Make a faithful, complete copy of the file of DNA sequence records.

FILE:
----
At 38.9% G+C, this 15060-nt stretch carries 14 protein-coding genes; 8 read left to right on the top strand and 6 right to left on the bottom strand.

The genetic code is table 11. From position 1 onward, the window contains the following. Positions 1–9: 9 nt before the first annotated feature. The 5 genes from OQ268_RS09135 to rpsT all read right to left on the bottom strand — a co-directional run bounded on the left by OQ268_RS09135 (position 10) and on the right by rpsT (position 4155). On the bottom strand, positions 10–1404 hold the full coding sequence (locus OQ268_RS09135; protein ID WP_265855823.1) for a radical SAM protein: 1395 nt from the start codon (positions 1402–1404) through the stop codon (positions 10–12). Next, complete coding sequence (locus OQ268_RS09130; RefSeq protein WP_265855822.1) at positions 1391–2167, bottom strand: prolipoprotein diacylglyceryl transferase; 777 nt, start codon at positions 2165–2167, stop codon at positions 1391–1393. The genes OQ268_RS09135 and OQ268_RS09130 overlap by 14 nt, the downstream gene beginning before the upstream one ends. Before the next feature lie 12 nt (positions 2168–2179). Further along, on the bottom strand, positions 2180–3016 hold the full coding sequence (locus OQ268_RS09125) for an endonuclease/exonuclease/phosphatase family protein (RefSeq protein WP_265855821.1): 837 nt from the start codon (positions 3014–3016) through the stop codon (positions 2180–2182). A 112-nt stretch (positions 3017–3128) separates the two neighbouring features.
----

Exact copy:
At 38.9% G+C, this 15060-nt stretch carries 14 protein-coding genes; 8 read left to right on the top strand and 6 right to left on the bottom strand.

The genetic code is table 11. From position 1 onward, the window contains the following. Positions 1–9: 9 nt before the first annotated feature. The 5 genes from OQ268_RS09135 to rpsT all read right to left on the bottom strand — a co-directional run bounded on the left by OQ268_RS09135 (position 10) and on the right by rpsT (position 4155). On the bottom strand, positions 10–1404 hold the full coding sequence (locus OQ268_RS09135; protein ID WP_265855823.1) for a radical SAM protein: 1395 nt from the start codon (positions 1402–1404) through the stop codon (positions 10–12). Next, complete coding sequence (locus OQ268_RS09130; RefSeq protein WP_265855822.1) at positions 1391–2167, bottom strand: prolipoprotein diacylglyceryl transferase; 777 nt, start codon at positions 2165–2167, stop codon at positions 1391–1393. The genes OQ268_RS09135 and OQ268_RS09130 overlap by 14 nt, the downstream gene beginning before the upstream one ends. Before the next feature lie 12 nt (positions 2168–2179). Further along, on the bottom strand, positions 2180–3016 hold the full coding sequence (locus OQ268_RS09125) for an endonuclease/exonuclease/phosphatase family protein (RefSeq protein WP_265855821.1): 837 nt from the start codon (positions 3014–3016) through the stop codon (positions 2180–2182). A 112-nt stretch (positions 3017–3128) separates the two neighbouring features.